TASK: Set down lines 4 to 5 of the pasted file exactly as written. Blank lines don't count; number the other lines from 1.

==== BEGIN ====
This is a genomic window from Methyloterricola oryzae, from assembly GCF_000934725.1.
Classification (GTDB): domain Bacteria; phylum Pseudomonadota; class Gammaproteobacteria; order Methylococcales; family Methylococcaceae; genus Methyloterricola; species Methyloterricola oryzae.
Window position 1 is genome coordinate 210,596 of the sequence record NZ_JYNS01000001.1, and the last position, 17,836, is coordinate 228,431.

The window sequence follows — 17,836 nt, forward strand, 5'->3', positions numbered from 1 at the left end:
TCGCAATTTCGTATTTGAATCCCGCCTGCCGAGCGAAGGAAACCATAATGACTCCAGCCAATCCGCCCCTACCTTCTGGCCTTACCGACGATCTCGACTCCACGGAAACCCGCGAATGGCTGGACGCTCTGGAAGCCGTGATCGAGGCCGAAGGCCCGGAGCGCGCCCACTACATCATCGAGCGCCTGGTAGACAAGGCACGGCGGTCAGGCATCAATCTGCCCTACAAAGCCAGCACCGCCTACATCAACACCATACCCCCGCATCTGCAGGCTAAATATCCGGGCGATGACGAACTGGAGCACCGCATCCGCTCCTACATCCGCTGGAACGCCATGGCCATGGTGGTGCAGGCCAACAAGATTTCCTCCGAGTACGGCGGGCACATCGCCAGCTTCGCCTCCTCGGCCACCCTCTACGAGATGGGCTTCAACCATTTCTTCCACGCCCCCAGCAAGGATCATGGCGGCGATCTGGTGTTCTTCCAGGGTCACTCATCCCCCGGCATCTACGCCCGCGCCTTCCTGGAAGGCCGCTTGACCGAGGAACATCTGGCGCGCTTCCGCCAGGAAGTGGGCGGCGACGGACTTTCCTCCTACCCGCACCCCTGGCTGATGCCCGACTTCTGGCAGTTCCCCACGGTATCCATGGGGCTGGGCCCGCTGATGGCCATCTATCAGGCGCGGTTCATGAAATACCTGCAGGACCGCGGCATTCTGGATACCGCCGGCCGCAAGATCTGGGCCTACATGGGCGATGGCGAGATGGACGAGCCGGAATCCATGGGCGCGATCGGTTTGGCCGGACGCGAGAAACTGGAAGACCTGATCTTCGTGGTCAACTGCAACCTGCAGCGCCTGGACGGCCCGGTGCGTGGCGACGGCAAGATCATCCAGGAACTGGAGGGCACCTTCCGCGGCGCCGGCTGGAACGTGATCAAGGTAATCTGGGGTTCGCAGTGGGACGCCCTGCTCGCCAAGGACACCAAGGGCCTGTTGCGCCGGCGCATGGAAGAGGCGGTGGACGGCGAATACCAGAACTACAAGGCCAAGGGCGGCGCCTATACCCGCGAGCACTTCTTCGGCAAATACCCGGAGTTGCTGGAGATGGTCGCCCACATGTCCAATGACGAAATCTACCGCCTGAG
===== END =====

The window sequence follows — 17,836 nt, forward strand, 5'->3', positions numbered from 1 at the left end:
TCGCAATTTCGTATTTGAATCCCGCCTGCCGAGCGAAGGAAACCATAATGACTCCAGCCAATCCGCCCCTACCTTCTGGCCTTACCGACGATCTCGACTCCACGGAAACCCGCGAATGGCTGGACGCTCTGGAAGCCGTGATCGAGGCCGAAGGCCCGGAGCGCGCCCACTACATCATCGAGCGCCTGGTAGACAAGGCACGGCGGTCAGGCATCAATCTGCCCTACAAAGCCAGCACCGCCTACATCAACACCATACCCCCGCATCTGCAGGCTAAATATCCGGGCGATGACGAACTGGAGCACCGCATCCGCTCCTACATCCGCTGGAACGCCATGGCCATGGTGGTGCAGGCCAACAAGATTTCCTCCGAGTACGGCGGGCACATCGCCAGCTTCGCCTCCTCGGCCACCCTCTACGAGATGGGCTTCAACCATTTCTTCCACGCCCCCAGCAAGGATCATGGCGGCGATCTGGTGTTCTTCCAGGGTCACTCATCCCCCGGCATCTACGCCCGCGCCTTCCTGGAAGGCCGCTTGACCGAGGAACATCTGGCGCGCTTCCGCCAGGAAGTGGGCGGCGACGGACTTTCCTCCTACCCGCACCCCTGGCTGATGCCCGACTTCTGGCAGTTCCCCACGGTATCCATGGGGCTGGGCCCGCTGATGGCCATCTATCAGGCGCGGTTCATGAAATACCTGCAGGACCGCGGCATTCTGGATACCGCCGGCCGCAAGATCTGGGCCTACATGGGCGATGGCGAGATGGACGAGCCGGAATCCATGGGCGCGATCGGTTTGGCCGGACGCGAGAAACTGGAAGACCTGATCTTCGTGGTCAACTGCAACCTGCAGCGCCTGGACGGCCCGGTGCGTGGCGACGGCAAGATCATCCAGGAACTGGAGGGCACCTTCCGCGGCGCCGGCTGGAACGTGATCAAGGTAATCTGGGGTTCGCAGTGGGACGCCCTGCTCGCCAAGGACACCAAGGGCCTGTTGCGCCGGCGCATGGAAGAGGCGGTGGACGGCGAATACCAGAACTACAAGGCCAAGGGCGGCGCCTATACCCGCGAGCACTTCTTCGGCAAATACCCGGAGTTGCTGGAGATGGTCGCCCACATGTCCAATGACGAAATCTACCGCCTGAG